The guinea, struck between 1662 to 1813, is a famous and important feature of the history of the British coinage and as such is part of the fabric of the British nation. Although the sovereign is considered by many as the pre-eminent international gold coin of the modern era, this is a mantle that it has assumed from the guinea.
Henry VII was the first monarch under whom a sovereign of 20 shillings was struck, and thereafter a gold twenty-shilling piece, not always called a sovereign was a regular feature of the gold coinage. After the restoration of Charles II in 1660 a new twenty shilling coin became known as the guinea, originally a nickname because the gold from which it was made came from the Guinea coast of Africa. A strong link therefore exists between the sovereign and the guinea and it was certainly the view of Duveen and Stride in The History of the Gold Sovereign that the piece could be viewed as an extended part of the sovereign family; ‘In 1662 milled coinage came into existence and the sovereign or twenty shilling piece soon became known as the guinea’ It is a legitimate argument, not least because the weight of the revised sovereign in 1817 was in direct relation to the guinea, which it was replacing, stipulating it at 20/21 parts of a guinea.
Although the guinea coin of 1663 was issued as a 20 shilling piece the price that it circulated at fluctuated over the next 54 years, rising to 30 shillings during the reign of William III, and it was not until 1717 that the price was set at a maximum of 21 shillings on the advice of Sir Isaac Newton, Master of the Mint.
The guinea was to prove a very popular coin with the public, both at home and abroad. The coin’s popularity stemmed from its being recognised as the most convenient value for sizeable transactions, leading to it playing an important part in international trade and commerce. Consequently, large numbers were struck on a regular basis and the coin was found throughout the British Empire from the West Indies and America to South Africa and Australia. It also appeared on the continent of Europe, particularly towards the end of the Peninsular War, where it was used by the British army in Spain and France.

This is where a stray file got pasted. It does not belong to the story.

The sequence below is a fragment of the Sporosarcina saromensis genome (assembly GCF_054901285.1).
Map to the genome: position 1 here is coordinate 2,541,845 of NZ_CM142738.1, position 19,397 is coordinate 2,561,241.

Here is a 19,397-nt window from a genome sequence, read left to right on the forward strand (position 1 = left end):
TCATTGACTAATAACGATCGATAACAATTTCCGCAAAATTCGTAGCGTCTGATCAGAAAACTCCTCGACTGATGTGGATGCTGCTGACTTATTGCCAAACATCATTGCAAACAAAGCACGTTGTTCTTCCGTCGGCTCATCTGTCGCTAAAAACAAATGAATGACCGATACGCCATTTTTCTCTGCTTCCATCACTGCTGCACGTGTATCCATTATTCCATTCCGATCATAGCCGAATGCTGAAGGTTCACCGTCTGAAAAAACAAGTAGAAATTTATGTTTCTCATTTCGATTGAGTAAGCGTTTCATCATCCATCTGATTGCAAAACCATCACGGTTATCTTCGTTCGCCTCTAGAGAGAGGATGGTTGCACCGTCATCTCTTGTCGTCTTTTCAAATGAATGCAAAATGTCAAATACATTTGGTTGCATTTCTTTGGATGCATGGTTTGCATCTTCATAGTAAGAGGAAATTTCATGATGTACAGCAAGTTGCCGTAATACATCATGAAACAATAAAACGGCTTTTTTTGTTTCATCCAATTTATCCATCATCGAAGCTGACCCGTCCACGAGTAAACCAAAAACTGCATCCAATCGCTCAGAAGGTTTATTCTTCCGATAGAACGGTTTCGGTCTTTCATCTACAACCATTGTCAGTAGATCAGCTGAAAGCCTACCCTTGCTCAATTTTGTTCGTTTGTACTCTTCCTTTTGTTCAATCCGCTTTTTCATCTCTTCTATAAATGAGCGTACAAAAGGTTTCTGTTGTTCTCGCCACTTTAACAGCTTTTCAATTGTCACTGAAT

A variety of provenance marks have been used on the guinea to denote the source of the gold and the most common of these was the elephant, or elephant and castle, mark of the Africa Company that supplied gold to the Royal Mint up until the 1720s. The E.I.C mark of the East India Company also appears on some guineas after this date but they are relatively few in number. Other provenance marks include VIGO and LIMA which refer to the battle of Vigo Bay and the capture of two French treasury ships out of Lima. The precious metal captured from both actions was later melted down and struck into coins.
The other coins in the guinea family were the five, two, half, third and quarter guineas. Of these only the half-guinea piece was a regular feature of the gold coinage, circulating actively but not in the same large quantities as the guineas. The short lived third guinea (1797-1813) and the quarter guinea (1718 and 1762) were temporary expedients to address a shortage of silver coins, while the five-guinea (1668-1753) and the two-guinea (1664-1753) were too large to circulate freely and were considered by some to be more like medals. As a result of its popularity the guinea has maintained a place in popular culture long after disappearing from circulation. Brass imitations of the popular spade guinea design adopted in 1787 were made in the nineteenth and the early twentieth century for use as card counters, attachments to watch chains and also as theatrical props. It has even entered literature, with Robert Burns referring to ‘nice yellow guineas’, while colloquially it has found use in expressions such as and the colour of the guinea formed the basis for the phrase ‘as yellow as a guinea’, used to describe people with jaundice.
There is some debate concerning the guinea’s legal status as. It was not demonetised when it was replaced by the revival sovereign in 1817 as it probably continues to circulate until perhaps the early 1840s. It was not, however, included in the 1870 Schedule to Coinage Act and a Royal Proclamation of 1890 demonetised gold coins issued before the reign of Queen Victoria. When the first Guinea was struck on 4th February 1663 it was the first machine-struck English coin, ushering in new standards of precision and consistency of production that The Royal Mint still maintain to this day. You can buy the current GUINEA DESC HERE in our store.